Community pharmacy anticoagulation service can achieve high clinical outcomes, evaluation shows

Community pharmacy anticoagulation service can achieve high clinical outcomes, evaluation shows

A research evaluation has been published on the Community Pharmacy Anticoagulation Management service in the journal BMC Health Services Research. This evaluation has shown that community pharmacy is ideally positioned to support the commissioning of key services from primary care providing good clinical outcomes whilst attaining high patient satisfaction for the level of service and skills of the pharmacy team involved.

The service was commissioned to transfer and maintain existing non-complex patients prescribed warfarin in secondary care within Brighton and Hove to clinics run on the pharmacy premises or via a domiciliary service.

The service was commissioned to address some of the challenges faced by patients who require anticoagulant monitoring in secondary care – namely the accessibility of a centralised clinic supporting a wide geographical area – by bringing the service closer to the patient.

What did the service involve?

Patients were eligible for referral if they had at least two out of their last four readings in target range and did not fall into the exclusion criteria. Patients referred on to the service were non-complex and included either those requiring warfarin initiation or those who had already completed the initiation period and required ongoing monitoring.

At each clinic appointment a patient’s INR was measured by taking a capillary blood sample using a finger prick device and analysed using the same device. The INR result was input into software which provided pharmacists with support on dosing and recall interval decisions. The system also provided an appointment book which could track patients and ensure follow up appointments are audited and actioned, as well as providing the pharmacists with detailed patient anticoagulation history and warfarin dosing algorithms.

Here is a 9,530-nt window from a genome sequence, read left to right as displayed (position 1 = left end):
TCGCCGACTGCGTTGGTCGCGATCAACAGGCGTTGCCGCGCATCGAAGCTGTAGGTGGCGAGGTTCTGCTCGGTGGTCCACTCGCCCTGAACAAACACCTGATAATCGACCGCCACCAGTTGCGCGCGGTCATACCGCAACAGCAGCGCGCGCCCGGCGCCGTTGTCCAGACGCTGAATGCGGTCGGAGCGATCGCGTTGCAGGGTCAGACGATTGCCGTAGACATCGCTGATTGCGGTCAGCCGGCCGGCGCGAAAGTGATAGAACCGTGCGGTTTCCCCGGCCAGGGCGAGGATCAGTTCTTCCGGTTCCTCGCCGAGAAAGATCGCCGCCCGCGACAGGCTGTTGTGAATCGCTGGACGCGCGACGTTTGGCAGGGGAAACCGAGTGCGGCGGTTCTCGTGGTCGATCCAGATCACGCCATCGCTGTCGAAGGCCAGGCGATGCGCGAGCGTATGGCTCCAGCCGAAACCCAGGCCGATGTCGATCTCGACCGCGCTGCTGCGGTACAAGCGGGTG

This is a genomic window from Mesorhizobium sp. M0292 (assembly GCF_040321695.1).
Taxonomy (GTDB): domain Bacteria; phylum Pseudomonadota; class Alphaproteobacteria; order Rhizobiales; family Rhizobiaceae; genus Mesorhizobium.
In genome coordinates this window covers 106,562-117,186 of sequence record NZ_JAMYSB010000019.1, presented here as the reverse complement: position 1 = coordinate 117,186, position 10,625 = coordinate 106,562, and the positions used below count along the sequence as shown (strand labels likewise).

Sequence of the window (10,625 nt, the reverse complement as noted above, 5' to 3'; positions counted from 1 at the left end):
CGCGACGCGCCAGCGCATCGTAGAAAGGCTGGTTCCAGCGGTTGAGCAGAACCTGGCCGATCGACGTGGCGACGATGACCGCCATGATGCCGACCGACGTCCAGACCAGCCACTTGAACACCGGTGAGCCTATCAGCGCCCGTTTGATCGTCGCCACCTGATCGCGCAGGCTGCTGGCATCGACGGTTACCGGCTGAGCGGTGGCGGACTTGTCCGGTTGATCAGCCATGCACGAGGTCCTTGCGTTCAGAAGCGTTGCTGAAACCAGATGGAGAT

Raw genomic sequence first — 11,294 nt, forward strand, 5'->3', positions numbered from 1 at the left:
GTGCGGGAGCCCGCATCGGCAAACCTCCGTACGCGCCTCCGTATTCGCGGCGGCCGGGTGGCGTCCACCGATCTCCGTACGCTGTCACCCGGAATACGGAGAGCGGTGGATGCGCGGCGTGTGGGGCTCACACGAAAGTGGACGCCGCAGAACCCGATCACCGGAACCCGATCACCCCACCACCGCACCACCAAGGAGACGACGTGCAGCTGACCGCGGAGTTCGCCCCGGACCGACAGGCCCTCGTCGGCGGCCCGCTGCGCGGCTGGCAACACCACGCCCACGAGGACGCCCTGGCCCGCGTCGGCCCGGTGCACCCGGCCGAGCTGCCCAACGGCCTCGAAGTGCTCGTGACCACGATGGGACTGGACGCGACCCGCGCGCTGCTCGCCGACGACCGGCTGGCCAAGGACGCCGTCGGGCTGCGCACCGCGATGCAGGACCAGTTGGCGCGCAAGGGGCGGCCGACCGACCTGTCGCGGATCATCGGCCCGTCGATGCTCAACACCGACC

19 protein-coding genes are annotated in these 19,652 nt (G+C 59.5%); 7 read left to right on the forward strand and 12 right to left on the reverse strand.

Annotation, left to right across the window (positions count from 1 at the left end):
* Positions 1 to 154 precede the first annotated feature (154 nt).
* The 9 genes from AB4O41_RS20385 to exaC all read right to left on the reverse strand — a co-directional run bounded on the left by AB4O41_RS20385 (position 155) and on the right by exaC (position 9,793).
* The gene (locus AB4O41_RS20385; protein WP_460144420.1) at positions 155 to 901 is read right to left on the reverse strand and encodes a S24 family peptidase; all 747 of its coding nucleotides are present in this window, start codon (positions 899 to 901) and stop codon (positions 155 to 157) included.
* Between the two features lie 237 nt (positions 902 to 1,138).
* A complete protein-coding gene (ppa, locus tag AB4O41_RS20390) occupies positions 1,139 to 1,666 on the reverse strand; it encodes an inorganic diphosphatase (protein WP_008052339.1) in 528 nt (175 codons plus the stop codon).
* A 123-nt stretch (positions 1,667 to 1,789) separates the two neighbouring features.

Level of patient satisfaction with the service was measured by undertaking an annual patient survey.

What did the evaluation show?

This evaluation supports previous studies which have shown that community pharmacy-based anticoagulation clinics can be safe and clinically effective. Patients’ overall satisfaction for the service over the three years of data was very high, with feedback consistently rating above 98% at a minimum of ‘good’ whilst showing 67% rating the service as excellent. The evaluation has demonstrated that a community pharmacy managed anticoagulation service can achieve clinical outcomes at a level consistently exceeding targets.

Details on other community pharmacy anticoagulant services can be found on the PSNC Services Database.



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